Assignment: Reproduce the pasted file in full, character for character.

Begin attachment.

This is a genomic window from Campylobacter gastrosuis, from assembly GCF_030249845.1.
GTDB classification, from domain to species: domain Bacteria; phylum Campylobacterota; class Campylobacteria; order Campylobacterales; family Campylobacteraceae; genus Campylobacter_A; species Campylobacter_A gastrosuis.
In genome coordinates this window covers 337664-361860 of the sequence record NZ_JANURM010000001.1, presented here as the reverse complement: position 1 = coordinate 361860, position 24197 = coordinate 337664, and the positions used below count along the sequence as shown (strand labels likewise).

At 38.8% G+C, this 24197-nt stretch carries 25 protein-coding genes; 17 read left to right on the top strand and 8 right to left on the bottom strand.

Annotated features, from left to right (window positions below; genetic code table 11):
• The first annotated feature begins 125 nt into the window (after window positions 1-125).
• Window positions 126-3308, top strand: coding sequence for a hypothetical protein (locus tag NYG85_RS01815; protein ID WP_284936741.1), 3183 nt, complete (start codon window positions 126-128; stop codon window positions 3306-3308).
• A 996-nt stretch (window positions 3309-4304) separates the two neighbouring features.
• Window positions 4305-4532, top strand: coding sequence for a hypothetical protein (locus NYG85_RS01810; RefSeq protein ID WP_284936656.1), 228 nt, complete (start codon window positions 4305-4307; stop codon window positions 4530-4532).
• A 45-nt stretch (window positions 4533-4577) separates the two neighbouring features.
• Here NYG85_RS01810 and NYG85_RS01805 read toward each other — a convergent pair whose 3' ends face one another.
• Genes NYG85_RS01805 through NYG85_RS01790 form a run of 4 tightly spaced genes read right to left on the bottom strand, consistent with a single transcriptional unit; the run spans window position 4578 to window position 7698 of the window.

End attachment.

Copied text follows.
This is a genomic window from Campylobacter gastrosuis, from assembly GCF_030249845.1.
GTDB classification, from domain to species: domain Bacteria; phylum Campylobacterota; class Campylobacteria; order Campylobacterales; family Campylobacteraceae; genus Campylobacter_A; species Campylobacter_A gastrosuis.
In genome coordinates this window covers 337664-361860 of the sequence record NZ_JANURM010000001.1, presented here as the reverse complement: position 1 = coordinate 361860, position 24197 = coordinate 337664, and the positions used below count along the sequence as shown (strand labels likewise).

At 38.8% G+C, this 24197-nt stretch carries 25 protein-coding genes; 17 read left to right on the top strand and 8 right to left on the bottom strand.

Annotated features, from left to right (window positions below; genetic code table 11):
• The first annotated feature begins 125 nt into the window (after window positions 1-125).
• Window positions 126-3308, top strand: coding sequence for a hypothetical protein (locus tag NYG85_RS01815; protein ID WP_284936741.1), 3183 nt, complete (start codon window positions 126-128; stop codon window positions 3306-3308).
• A 996-nt stretch (window positions 3309-4304) separates the two neighbouring features.
• Window positions 4305-4532, top strand: coding sequence for a hypothetical protein (locus NYG85_RS01810; RefSeq protein ID WP_284936656.1), 228 nt, complete (start codon window positions 4305-4307; stop codon window positions 4530-4532).
• A 45-nt stretch (window positions 4533-4577) separates the two neighbouring features.
• Here NYG85_RS01810 and NYG85_RS01805 read toward each other — a convergent pair whose 3' ends face one another.
• Genes NYG85_RS01805 through NYG85_RS01790 form a run of 4 tightly spaced genes read right to left on the bottom strand, consistent with a single transcriptional unit; the run spans window position 4578 to window position 7698 of the window.